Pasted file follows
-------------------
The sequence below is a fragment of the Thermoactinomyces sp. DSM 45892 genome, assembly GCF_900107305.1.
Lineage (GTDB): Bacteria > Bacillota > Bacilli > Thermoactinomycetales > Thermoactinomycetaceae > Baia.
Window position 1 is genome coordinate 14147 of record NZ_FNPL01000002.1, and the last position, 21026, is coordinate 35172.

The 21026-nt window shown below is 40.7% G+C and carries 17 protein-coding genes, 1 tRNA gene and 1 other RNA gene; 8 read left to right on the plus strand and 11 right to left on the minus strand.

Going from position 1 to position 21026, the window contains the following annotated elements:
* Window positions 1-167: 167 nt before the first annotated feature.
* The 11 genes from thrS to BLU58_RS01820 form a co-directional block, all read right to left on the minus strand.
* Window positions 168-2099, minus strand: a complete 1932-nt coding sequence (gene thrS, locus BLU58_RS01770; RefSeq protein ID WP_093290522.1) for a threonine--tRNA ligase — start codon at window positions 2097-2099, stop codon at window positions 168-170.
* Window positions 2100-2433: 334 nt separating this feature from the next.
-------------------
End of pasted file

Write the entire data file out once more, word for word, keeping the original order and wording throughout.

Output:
The sequence below is a fragment of the Thermoactinomyces sp. DSM 45892 genome, assembly GCF_900107305.1.
Lineage (GTDB): Bacteria > Bacillota > Bacilli > Thermoactinomycetales > Thermoactinomycetaceae > Baia.
Window position 1 is genome coordinate 14147 of record NZ_FNPL01000002.1, and the last position, 21026, is coordinate 35172.

The 21026-nt window shown below is 40.7% G+C and carries 17 protein-coding genes, 1 tRNA gene and 1 other RNA gene; 8 read left to right on the plus strand and 11 right to left on the minus strand.

Going from position 1 to position 21026, the window contains the following annotated elements:
* Window positions 1-167: 167 nt before the first annotated feature.
* The 11 genes from thrS to BLU58_RS01820 form a co-directional block, all read right to left on the minus strand.
* Window positions 168-2099, minus strand: a complete 1932-nt coding sequence (gene thrS, locus BLU58_RS01770; RefSeq protein ID WP_093290522.1) for a threonine--tRNA ligase — start codon at window positions 2097-2099, stop codon at window positions 168-170.
* Window positions 2100-2433: 334 nt separating this feature from the next.